Discussion has returned on the use of Class-B AIS data by commercial ships. For those unaware of the technology, Class B is an AIS system designed for use by boaters and is compatible with the Class A AIS units of large ships but with limited features.
One of the provisions the IEC, IMO and other regulatory bodies have included in the AIS spec is the ability for SOLAS classed vessels to filter out Class B targets. The general reasoning is that, if a large percentage of boaters adopt this technology then radar and ECIDS screens will become too cluttered to see important targets. Our friends at Panbo are currently figuring out the details but, according to the operating manual, it seems that Furuno’s latest radar units allow Class B targets to be slept (the AIS target is replaced with a less pronounced icon) or removed from the Display and you can also prevent Class B targets from sounding the unit’s CPA warning alarm.
What does this mean for professional mariners? A quick survey reveals that most mariners do not understand the full scope of Class B filtering settings and, therefore, leave these settings untouched. Most of us would agree that leaving settings we don’t understand alone is a good practice. And those that do understand the settings only use them in busy harbors.
This brings us to a word of caution. While Class B data can, and sometimes should, be suppressed in port it is important technology that will help us avoid boats which venture offshore. Therefore deactivating the display of Class-B targets on your ECDIS and RADAR is an action that should be logged and a note should be placed in your passage plan (or penciled next to the sea buoy on the chart) to remind all watchstanders to reactivate the setting once you have set out for sea.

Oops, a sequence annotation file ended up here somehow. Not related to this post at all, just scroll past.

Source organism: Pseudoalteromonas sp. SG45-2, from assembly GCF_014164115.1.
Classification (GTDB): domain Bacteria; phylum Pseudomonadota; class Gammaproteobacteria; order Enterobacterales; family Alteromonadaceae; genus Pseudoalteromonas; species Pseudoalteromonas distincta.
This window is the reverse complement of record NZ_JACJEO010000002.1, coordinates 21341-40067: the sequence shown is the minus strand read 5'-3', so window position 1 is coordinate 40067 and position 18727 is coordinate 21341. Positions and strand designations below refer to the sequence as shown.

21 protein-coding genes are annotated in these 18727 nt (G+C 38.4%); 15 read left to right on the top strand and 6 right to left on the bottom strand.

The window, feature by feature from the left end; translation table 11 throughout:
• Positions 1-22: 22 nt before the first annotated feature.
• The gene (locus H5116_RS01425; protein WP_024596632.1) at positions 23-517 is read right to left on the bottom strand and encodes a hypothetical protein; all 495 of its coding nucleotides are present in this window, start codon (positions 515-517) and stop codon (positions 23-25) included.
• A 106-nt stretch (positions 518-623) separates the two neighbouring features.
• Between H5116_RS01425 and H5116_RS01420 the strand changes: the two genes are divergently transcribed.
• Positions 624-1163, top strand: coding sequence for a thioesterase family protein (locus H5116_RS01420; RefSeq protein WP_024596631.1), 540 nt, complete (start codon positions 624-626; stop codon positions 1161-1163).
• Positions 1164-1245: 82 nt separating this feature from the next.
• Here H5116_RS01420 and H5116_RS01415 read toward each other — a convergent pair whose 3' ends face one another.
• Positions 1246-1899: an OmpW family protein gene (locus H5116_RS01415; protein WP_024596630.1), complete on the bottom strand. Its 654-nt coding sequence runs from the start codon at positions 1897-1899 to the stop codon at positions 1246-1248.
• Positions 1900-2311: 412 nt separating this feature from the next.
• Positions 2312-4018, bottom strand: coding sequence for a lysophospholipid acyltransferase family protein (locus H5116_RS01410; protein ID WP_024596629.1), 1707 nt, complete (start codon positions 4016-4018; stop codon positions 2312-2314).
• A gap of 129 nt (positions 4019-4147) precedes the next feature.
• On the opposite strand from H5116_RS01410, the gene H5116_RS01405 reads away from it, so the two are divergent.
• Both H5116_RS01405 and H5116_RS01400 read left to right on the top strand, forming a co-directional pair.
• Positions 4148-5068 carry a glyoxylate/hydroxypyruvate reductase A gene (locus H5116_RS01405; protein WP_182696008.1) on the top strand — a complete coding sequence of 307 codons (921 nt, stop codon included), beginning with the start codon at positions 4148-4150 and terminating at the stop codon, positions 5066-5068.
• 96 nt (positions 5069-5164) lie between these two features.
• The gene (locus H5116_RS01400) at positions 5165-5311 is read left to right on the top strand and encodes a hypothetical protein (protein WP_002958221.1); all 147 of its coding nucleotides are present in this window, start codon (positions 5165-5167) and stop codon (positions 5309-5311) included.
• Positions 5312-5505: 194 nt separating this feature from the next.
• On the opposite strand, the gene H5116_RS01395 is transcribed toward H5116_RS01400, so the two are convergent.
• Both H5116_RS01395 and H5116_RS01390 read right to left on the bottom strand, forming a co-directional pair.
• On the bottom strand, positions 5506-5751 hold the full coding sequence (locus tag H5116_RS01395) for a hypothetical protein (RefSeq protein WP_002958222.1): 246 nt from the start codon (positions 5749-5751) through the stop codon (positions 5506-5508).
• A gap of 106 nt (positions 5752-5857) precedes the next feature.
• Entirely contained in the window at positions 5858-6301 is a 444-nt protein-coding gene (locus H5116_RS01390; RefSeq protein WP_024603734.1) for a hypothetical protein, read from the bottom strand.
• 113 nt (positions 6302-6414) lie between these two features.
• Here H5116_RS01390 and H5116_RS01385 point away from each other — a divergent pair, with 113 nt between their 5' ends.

The bottom line is that every watchstander wants to avoid colliding with a boat – but mistakes can happen. As technology improves, so will sound watchstanding practices to assure that navigation displays are sett-up properly. Until then, it is your responsibility to understand your equipment, understand it’s capabilities and potential faults, and create ship specific procedures to assure it is set up properly…. both in port and at sea.
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